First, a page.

The argument of the centrality of Robles’ murder to the break between Hemingway and Dos Passos wasn’t as convincing to me as I would have wished. Two major factors account for my lurking doubts.

  1. While Dos Passos public pursuit of information about Robles’ death may we have upset American leftists, I just wasn’t convinced that fact best accounted for Dos Passos’ fall from literary grace. Koch himself seems to make a stronger case that Dos Passos’ fall was more linked to the weaker writing he produced after 1935.
  2. Secondly, while Koch does make a strong case that Hemingway was in no way a nice or even decent person, he still seemed to so detest Hemingway as person that he somewhat sacrifices Dos Passos and Satanizes Hemingway in a not very convincing manner.

    Having said that, I would nevertheless point out that while Koch seems to utterly detest Hemingway as person, he does admit he was a major and important writer and he does some excellent pro-Hemingway literary analysis along the way.

    Another large part of the book, that which focused on Hemingway’s private life, parts that didn’t much impact his relationship to Dos Passos, but dealt more with Hemingway’s marital life, seemed to have little to do with either of the major arguments – the Spanish Civil War tale or the break up of the Dos Passos / Hemingway friendship.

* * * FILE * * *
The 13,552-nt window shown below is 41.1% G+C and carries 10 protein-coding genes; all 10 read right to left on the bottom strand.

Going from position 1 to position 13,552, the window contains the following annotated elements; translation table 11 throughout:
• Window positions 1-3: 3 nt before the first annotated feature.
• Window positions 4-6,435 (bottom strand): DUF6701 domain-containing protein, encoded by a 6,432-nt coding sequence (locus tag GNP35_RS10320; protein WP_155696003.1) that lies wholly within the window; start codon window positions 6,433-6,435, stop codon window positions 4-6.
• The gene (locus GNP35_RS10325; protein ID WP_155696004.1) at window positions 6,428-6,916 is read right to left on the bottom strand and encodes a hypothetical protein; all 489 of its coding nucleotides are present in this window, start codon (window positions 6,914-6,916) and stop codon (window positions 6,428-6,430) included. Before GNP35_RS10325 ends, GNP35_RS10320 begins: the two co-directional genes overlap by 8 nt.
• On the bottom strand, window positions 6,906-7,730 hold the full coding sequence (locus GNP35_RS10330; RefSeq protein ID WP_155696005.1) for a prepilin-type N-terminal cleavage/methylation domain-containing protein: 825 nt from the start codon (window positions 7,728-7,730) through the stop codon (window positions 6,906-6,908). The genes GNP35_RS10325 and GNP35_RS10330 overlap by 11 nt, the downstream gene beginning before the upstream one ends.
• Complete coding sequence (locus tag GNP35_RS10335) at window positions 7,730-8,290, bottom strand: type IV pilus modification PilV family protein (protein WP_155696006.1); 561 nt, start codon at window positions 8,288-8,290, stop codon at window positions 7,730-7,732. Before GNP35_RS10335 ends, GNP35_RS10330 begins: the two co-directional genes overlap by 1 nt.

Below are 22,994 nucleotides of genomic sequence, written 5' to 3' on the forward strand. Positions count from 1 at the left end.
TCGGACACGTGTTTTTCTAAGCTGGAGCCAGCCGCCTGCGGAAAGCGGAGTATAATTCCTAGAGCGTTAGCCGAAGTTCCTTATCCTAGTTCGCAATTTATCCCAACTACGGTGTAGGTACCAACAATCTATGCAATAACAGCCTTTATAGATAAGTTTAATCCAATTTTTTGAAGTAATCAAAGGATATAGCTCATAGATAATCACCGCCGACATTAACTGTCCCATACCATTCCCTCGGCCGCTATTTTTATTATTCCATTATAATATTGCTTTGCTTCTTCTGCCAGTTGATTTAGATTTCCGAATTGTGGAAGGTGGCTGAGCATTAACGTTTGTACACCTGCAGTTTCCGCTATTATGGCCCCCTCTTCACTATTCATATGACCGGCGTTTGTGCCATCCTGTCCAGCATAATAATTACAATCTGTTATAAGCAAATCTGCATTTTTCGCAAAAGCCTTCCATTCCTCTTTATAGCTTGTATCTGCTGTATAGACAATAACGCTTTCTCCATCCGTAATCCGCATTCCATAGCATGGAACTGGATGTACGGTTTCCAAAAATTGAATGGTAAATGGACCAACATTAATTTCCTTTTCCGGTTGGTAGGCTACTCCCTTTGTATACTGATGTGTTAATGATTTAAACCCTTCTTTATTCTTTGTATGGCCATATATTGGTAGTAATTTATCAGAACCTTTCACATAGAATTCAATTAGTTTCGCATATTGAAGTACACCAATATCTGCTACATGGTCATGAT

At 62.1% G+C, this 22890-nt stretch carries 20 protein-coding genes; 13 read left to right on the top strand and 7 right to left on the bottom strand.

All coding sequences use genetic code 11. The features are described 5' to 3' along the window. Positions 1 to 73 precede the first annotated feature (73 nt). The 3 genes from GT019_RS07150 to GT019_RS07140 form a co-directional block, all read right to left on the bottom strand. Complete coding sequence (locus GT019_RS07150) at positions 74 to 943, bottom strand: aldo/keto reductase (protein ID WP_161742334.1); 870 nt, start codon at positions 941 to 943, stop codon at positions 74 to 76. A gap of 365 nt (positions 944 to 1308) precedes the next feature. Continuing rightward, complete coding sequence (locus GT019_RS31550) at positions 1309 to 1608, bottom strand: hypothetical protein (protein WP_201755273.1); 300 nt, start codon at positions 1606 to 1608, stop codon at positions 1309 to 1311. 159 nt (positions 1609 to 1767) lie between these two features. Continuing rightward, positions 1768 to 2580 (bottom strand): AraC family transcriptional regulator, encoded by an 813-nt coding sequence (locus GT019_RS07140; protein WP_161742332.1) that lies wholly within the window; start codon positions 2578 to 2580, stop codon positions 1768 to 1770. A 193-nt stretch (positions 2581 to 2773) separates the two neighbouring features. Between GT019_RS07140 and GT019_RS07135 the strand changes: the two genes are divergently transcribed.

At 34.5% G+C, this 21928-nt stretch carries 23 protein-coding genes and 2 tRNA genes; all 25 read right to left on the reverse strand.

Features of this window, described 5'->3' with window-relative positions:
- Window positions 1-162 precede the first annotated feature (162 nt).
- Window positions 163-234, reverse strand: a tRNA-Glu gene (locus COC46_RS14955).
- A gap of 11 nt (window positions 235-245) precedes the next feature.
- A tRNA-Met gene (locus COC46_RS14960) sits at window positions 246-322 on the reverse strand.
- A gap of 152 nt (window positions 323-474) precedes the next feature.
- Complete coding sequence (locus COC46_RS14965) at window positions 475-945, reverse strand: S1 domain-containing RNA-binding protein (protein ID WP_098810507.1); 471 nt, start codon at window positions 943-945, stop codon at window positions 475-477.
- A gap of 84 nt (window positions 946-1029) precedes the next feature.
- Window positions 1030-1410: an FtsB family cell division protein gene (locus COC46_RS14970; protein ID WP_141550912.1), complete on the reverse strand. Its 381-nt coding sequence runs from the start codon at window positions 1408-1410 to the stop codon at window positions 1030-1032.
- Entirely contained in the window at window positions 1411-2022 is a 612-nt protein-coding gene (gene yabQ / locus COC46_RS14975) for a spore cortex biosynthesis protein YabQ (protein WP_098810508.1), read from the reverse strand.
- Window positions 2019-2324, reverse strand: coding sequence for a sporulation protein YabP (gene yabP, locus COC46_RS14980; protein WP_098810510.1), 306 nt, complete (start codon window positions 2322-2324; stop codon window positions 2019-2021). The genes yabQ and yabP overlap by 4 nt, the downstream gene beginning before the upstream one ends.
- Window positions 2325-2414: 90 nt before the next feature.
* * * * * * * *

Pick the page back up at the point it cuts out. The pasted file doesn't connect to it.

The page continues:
Rather, much of those extended passages on Hemingway which seemed not to impact the Hemingway / Dos Passos friendship at all, seemed to me part of an ad hominem argument to condemn Hemingway on the general grounds that he was basically a bad person.

    That may even be true that he was, but as used by Koch to make the case about the ruined friendship, just makes me feel he was reaching hard and using fairly irrelevant data to sway the reader to his main thesis. The book did fascinate me. I read it straight through in a few days, gripped by it in the main, aggravated at times by lots of repetition. It seemed like the author thought we readers couldn’t remember details for 20 or more pages. It also aggravated me the author seemed often to make gratuitous ad hominem attacks on Hemingway.

    Despite the flaws, I’m quite happy I read the book and I learned a great deal.

    Bob Corbett corbetre@webster.edu

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    Bob Corbett corbetre@webster.edu